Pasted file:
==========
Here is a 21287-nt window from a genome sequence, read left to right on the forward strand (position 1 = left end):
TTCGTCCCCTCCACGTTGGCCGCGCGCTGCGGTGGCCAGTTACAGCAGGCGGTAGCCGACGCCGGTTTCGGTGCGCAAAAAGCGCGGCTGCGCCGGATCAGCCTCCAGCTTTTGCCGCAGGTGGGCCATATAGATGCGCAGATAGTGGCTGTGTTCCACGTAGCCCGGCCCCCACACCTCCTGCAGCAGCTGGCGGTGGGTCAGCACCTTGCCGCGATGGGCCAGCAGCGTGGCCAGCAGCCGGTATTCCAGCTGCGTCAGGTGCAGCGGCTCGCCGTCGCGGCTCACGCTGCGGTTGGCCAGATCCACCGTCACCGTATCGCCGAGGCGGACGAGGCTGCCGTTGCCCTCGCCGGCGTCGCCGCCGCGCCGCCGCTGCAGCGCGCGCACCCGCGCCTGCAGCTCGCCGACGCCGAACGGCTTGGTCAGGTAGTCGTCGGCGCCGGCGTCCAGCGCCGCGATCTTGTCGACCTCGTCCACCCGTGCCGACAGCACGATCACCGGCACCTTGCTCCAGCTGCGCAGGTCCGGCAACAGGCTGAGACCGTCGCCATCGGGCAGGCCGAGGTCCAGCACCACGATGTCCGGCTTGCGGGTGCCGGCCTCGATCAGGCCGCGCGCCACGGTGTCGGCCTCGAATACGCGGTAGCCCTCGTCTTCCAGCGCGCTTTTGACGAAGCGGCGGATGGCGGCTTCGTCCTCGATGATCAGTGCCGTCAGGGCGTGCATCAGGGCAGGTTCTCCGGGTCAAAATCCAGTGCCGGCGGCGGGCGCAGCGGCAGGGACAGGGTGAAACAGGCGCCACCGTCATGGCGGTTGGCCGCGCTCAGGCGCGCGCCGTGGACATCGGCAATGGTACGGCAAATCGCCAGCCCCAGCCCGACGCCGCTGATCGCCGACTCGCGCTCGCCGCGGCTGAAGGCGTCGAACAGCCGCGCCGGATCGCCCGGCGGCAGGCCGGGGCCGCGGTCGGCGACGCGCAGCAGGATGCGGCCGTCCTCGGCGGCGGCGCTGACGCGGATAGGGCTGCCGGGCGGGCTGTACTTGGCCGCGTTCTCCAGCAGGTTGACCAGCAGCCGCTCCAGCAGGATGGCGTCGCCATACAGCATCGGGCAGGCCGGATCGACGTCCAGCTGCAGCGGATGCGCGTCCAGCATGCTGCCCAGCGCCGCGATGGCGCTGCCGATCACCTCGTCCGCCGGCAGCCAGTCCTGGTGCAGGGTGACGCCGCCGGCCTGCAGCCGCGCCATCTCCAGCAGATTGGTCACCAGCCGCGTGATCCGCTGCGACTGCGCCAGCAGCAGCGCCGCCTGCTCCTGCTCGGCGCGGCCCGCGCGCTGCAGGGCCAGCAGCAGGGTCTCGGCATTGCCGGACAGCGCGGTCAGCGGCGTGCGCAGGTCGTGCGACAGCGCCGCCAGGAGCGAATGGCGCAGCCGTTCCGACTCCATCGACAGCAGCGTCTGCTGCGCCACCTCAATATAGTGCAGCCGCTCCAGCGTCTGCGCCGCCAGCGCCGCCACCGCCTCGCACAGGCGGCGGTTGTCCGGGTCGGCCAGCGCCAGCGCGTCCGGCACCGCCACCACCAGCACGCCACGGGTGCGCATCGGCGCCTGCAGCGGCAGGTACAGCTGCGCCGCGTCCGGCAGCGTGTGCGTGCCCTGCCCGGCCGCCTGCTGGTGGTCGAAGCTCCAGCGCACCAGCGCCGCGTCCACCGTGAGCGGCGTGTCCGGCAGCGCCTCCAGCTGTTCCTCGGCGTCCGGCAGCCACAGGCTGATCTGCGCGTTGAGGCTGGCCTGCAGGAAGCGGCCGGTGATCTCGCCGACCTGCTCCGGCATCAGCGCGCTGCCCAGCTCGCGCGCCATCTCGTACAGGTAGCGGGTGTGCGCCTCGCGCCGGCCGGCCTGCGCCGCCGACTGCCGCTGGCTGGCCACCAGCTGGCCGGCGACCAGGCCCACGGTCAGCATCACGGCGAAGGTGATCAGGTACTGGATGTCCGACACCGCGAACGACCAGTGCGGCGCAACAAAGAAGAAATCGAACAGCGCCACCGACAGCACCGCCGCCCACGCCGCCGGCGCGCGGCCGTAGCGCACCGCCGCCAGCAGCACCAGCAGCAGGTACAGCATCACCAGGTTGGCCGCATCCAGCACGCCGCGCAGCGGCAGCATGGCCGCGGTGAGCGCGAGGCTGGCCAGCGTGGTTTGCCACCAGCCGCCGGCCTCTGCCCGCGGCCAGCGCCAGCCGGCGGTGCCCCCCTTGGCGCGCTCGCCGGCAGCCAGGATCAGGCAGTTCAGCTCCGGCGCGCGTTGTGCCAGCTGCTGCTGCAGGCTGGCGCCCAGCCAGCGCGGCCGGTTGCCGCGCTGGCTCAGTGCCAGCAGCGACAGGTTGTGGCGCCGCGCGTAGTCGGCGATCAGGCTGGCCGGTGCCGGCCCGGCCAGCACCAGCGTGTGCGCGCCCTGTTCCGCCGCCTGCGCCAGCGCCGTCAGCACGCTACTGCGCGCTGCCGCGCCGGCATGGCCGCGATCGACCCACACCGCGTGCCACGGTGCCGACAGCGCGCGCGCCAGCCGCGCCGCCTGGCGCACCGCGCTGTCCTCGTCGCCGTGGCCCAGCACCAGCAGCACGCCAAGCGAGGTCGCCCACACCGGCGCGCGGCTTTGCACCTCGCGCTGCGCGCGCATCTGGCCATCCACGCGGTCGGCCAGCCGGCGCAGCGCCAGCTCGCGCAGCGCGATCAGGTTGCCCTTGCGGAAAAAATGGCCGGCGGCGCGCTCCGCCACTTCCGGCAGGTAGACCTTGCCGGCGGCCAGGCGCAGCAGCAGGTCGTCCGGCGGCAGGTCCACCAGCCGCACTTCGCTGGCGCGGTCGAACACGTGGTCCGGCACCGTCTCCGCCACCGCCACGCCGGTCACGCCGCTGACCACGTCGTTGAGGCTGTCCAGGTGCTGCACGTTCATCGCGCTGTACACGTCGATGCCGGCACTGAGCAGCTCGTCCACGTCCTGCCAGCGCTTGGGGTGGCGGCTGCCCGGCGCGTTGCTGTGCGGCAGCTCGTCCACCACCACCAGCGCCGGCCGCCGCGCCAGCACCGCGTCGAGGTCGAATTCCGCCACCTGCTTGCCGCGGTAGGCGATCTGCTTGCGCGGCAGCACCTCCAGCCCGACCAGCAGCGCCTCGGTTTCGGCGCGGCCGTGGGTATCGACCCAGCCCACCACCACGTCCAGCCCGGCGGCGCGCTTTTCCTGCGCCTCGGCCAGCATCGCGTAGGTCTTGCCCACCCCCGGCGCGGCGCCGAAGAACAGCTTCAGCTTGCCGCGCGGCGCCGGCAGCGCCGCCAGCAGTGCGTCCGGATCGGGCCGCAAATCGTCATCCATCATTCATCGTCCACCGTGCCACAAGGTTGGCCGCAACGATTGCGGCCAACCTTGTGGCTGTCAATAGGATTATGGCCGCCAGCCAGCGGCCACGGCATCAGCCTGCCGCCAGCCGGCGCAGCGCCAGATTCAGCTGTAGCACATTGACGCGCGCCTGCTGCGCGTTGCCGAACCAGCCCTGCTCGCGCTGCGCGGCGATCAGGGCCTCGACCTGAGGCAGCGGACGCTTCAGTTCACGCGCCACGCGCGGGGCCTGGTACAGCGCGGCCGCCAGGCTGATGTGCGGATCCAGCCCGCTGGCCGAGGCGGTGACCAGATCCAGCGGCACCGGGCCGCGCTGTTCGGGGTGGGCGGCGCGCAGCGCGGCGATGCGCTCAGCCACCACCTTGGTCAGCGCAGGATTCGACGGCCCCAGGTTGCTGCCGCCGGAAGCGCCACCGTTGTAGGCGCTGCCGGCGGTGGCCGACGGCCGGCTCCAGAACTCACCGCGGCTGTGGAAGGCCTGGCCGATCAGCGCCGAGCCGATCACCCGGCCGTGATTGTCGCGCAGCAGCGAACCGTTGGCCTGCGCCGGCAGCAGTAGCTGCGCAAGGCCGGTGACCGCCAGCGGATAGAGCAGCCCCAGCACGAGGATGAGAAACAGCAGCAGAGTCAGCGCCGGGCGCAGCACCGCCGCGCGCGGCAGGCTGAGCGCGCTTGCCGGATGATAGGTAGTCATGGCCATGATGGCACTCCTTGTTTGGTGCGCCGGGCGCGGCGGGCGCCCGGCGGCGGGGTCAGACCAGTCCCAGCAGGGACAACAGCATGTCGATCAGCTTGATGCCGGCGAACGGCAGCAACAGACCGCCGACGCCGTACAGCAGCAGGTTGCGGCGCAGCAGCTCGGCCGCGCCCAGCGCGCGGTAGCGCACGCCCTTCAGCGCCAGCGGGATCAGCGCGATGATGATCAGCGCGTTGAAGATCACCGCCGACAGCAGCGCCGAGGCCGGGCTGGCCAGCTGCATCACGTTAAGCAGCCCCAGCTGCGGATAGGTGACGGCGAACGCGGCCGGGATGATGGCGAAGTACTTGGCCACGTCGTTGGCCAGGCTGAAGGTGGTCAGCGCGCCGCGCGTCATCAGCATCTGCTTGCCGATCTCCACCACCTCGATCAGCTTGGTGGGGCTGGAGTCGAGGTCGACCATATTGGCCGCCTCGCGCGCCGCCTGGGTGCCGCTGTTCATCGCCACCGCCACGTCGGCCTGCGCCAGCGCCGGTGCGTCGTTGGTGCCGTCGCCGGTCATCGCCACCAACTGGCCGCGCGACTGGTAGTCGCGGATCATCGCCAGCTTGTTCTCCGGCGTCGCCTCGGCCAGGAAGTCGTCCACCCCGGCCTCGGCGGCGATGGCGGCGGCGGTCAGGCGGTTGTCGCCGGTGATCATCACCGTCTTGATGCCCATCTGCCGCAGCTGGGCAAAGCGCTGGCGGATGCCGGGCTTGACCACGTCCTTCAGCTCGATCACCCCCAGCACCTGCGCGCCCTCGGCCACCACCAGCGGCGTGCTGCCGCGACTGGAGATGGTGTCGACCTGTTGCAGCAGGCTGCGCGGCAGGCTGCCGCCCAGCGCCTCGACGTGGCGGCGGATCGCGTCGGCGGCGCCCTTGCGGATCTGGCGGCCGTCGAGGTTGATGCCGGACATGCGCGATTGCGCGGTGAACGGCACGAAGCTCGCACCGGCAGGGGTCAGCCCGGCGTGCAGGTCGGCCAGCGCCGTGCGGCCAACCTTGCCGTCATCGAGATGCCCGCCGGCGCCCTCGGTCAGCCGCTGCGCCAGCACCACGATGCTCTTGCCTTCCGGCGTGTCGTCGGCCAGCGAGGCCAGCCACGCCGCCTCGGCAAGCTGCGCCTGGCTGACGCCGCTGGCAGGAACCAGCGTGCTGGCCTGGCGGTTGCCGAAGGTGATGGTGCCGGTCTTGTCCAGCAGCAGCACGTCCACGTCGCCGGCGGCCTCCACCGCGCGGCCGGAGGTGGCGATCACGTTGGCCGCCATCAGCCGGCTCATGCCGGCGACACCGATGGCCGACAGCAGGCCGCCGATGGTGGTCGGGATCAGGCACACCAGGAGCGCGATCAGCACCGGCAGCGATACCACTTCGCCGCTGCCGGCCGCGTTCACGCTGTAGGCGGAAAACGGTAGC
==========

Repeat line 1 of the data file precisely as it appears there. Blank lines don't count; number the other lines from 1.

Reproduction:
Here is a 21287-nt window from a genome sequence, read left to right on the forward strand (position 1 = left end):